Wednesday, September 25, 2013

Breaking bad

I'm eagerly anticipating and simultaneously dreading the final episode of Breaking Bad next week.

I've also been thinking about what makes good people go bad. Or if we're really all evil anyway and it is when we choose moral choices that we are truly exercising free will. Philosophers and theologians since time immemorial have all been arguing about human nature, free will, and good and evil. I like best what Kant says about free will—that we are only really free when we choose to do good. That makes the most sense to me. Human nature is inherently evil so when evil things happen, we shouldn't be surprised. People think that free will is the power to choose between good and evil, but I think free will is the power to rise above our evil nature and do good. There's a difference. The former says we have a choice between two states, the latter says we already are actually in one state (evil) but that we strive to get out of it (be good).

That philosophy also makes the most sense to me as a Christian. In Romans 3:23, it says, "For all have sinned and come short of the glory of God." In Romans 3:10, it says, "There is none righteous, not even one." Basically, we are all doomed to sin from the moment we are born. That's why I don't understand parents who are shocked when their toddlers lie. "Who taught you that?!" Little kids don't need to be taught to do wrong. It is in our nature to be evil. So when we choose to do good, when we choose God, when we give our lives to the Lordship of Jesus, then we are saved from ourselves and become truly free!

But in Breaking Bad, it's about we're all good, safe, normal, middle-class people. And the question is how do good people become bad?

In Walter White's case, it was when he, a high school teacher, was diagnosed with lung cancer and he needed to make money for his treatment and to provide for his family. I confess: I thought there was nothing wrong with that. He's dying! His wife is pregnant! His son is disabled! He's just going to make crystal meth, y'all! It's not like he was going to steal, rape and kill. Right? Right? There's my evil nature for ya.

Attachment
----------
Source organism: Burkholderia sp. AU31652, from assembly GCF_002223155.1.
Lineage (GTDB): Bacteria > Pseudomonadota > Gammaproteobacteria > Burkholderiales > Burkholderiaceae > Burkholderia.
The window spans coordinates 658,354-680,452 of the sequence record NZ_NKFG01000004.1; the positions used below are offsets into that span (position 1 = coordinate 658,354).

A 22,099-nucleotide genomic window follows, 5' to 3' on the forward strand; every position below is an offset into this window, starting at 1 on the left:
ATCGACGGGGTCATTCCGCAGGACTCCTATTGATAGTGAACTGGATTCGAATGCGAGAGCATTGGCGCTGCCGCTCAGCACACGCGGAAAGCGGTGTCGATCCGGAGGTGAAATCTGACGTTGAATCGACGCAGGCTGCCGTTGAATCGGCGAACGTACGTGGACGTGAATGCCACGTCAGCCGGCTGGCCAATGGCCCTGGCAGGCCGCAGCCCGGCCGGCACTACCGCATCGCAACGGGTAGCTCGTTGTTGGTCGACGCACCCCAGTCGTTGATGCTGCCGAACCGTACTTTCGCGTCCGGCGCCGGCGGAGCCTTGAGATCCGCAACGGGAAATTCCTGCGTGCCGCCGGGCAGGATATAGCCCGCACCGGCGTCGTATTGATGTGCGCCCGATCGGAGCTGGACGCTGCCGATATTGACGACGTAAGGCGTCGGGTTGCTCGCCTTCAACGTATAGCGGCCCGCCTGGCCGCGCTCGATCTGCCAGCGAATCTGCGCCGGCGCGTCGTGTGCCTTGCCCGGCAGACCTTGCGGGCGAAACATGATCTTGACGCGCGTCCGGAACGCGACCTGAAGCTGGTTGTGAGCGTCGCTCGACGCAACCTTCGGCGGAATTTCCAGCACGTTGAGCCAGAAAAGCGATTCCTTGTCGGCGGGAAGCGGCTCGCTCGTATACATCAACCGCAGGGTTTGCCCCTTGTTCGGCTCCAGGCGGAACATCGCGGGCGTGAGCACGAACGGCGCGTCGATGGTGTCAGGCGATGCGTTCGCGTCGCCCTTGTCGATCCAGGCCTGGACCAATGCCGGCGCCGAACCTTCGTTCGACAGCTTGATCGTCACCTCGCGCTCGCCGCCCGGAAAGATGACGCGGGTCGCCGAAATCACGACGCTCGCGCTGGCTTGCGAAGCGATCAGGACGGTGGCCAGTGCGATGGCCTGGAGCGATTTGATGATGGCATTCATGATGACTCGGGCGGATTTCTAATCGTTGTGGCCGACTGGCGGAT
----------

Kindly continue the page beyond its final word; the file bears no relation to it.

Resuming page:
Of course, evil begets evil. Walt gets deeper and deeper into the drug business. Hordes of people die in his wake. And yet we still root for him because he insists that he's doing all of this for family.

It's all about family, every man in Breaking Bad says. When Walt falters in the meth business because his wife left him, Gus Fring says it is a man's job to provide for his family even if his family hates him for his job. The show is steeped in devotion to family—Tuco takes care of his wheelchair-bound, bell-ringing Uncle Hector, Todd respects his Uncle Jack, Walt begs for his brother-in-law Hank's life. As long as you're doing it for the greater good (your family!), then evil is okay.

Which brings me back to our own country. What about the Napoles family? What started it? I'm sure it started as a little deal. The same way our senators and congressmen maybe just started with a million or so. With us, it could be just bringing home office supplies because our kids need them for a school project, or lying about being stuck in traffic when you actually haven't left the house, or stealing a photo for a contest because you needed the prize money for your family.

When we give in to our human nature, even just a little bit, it's a slippery slope to hell.

Next week's final episode of Breaking Bad, we'll witness the complete hell that Mr. White plunges into. Or maybe his redemption, maybe even salvation. I know Walt needs to pay for his sins, but at the same time, I'm hoping he redeems himself. Because it's never too late to do what is right and be free from evil.

*all images from the Facebook page of Breaking Bad.

1 comment:

  1. Yours is the best piece on Breaking Bad I've read. I've never seen it, not even one episode. Now I really want to.
    I used to think we're all inherently good, but somehow while reading your post, I was thinking - we're all good, but the true exercise of free will is in doing bad things. It's the people who do bad who teach us about free will. They know it's not good, and family, friends and society will condone the act, but they do it anyway. Hmm.


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